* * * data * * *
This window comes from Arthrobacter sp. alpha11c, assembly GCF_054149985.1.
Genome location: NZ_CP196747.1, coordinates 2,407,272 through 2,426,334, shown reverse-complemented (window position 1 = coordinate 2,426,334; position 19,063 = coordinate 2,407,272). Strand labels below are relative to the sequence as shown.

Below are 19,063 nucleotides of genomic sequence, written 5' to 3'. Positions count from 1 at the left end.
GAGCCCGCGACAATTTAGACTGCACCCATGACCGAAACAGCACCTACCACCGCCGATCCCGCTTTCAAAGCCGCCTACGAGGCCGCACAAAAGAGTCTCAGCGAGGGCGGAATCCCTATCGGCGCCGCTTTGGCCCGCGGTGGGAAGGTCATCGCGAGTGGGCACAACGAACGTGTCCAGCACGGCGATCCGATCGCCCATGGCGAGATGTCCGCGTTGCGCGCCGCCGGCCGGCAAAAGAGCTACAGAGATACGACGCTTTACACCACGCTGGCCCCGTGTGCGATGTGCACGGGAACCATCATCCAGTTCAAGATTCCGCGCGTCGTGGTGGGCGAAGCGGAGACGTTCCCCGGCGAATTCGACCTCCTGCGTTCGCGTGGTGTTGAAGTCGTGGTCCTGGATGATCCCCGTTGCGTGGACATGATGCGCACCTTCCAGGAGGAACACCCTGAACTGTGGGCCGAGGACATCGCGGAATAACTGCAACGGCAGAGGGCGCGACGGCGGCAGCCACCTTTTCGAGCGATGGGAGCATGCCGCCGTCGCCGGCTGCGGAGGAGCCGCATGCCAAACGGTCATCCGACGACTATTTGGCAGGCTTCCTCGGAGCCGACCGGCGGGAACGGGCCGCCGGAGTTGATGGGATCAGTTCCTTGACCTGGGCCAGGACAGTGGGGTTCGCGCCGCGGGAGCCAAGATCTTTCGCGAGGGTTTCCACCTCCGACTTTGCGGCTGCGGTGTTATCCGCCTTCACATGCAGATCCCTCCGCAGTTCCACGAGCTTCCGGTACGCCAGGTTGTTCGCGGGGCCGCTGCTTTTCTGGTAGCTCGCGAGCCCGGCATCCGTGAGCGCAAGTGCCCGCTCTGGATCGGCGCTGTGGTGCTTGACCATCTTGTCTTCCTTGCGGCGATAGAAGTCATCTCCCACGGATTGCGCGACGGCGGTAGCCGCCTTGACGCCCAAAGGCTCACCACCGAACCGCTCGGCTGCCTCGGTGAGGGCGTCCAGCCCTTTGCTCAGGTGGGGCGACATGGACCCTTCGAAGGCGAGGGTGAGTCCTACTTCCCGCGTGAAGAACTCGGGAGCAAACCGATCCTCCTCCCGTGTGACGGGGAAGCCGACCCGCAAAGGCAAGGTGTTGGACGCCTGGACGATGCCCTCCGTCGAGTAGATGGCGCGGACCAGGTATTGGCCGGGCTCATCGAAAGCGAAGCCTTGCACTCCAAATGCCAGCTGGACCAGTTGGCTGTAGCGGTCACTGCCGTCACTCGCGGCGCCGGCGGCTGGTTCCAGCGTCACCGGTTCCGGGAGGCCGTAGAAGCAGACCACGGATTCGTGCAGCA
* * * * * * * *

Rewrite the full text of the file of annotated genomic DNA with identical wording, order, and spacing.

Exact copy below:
This window comes from Arthrobacter sp. alpha11c, assembly GCF_054149985.1.
Genome location: NZ_CP196747.1, coordinates 2,407,272 through 2,426,334, shown reverse-complemented (window position 1 = coordinate 2,426,334; position 19,063 = coordinate 2,407,272). Strand labels below are relative to the sequence as shown.

Below are 19,063 nucleotides of genomic sequence, written 5' to 3'. Positions count from 1 at the left end.
GAGCCCGCGACAATTTAGACTGCACCCATGACCGAAACAGCACCTACCACCGCCGATCCCGCTTTCAAAGCCGCCTACGAGGCCGCACAAAAGAGTCTCAGCGAGGGCGGAATCCCTATCGGCGCCGCTTTGGCCCGCGGTGGGAAGGTCATCGCGAGTGGGCACAACGAACGTGTCCAGCACGGCGATCCGATCGCCCATGGCGAGATGTCCGCGTTGCGCGCCGCCGGCCGGCAAAAGAGCTACAGAGATACGACGCTTTACACCACGCTGGCCCCGTGTGCGATGTGCACGGGAACCATCATCCAGTTCAAGATTCCGCGCGTCGTGGTGGGCGAAGCGGAGACGTTCCCCGGCGAATTCGACCTCCTGCGTTCGCGTGGTGTTGAAGTCGTGGTCCTGGATGATCCCCGTTGCGTGGACATGATGCGCACCTTCCAGGAGGAACACCCTGAACTGTGGGCCGAGGACATCGCGGAATAACTGCAACGGCAGAGGGCGCGACGGCGGCAGCCACCTTTTCGAGCGATGGGAGCATGCCGCCGTCGCCGGCTGCGGAGGAGCCGCATGCCAAACGGTCATCCGACGACTATTTGGCAGGCTTCCTCGGAGCCGACCGGCGGGAACGGGCCGCCGGAGTTGATGGGATCAGTTCCTTGACCTGGGCCAGGACAGTGGGGTTCGCGCCGCGGGAGCCAAGATCTTTCGCGAGGGTTTCCACCTCCGACTTTGCGGCTGCGGTGTTATCCGCCTTCACATGCAGATCCCTCCGCAGTTCCACGAGCTTCCGGTACGCCAGGTTGTTCGCGGGGCCGCTGCTTTTCTGGTAGCTCGCGAGCCCGGCATCCGTGAGCGCAAGTGCCCGCTCTGGATCGGCGCTGTGGTGCTTGACCATCTTGTCTTCCTTGCGGCGATAGAAGTCATCTCCCACGGATTGCGCGACGGCGGTAGCCGCCTTGACGCCCAAAGGCTCACCACCGAACCGCTCGGCTGCCTCGGTGAGGGCGTCCAGCCCTTTGCTCAGGTGGGGCGACATGGACCCTTCGAAGGCGAGGGTGAGTCCTACTTCCCGCGTGAAGAACTCGGGAGCAAACCGATCCTCCTCCCGTGTGACGGGGAAGCCGACCCGCAAAGGCAAGGTGTTGGACGCCTGGACGATGCCCTCCGTCGAGTAGATGGCGCGGACCAGGTATTGGCCGGGCTCATCGAAAGCGAAGCCTTGCACTCCAAATGCCAGCTGGACCAGTTGGCTGTAGCGGTCACTGCCGTCACTCGCGGCGCCGGCGGCTGGTTCCAGCGTCACCGGTTCCGGGAGGCCGTAGAAGCAGACCACGGATTCGTGCAGCA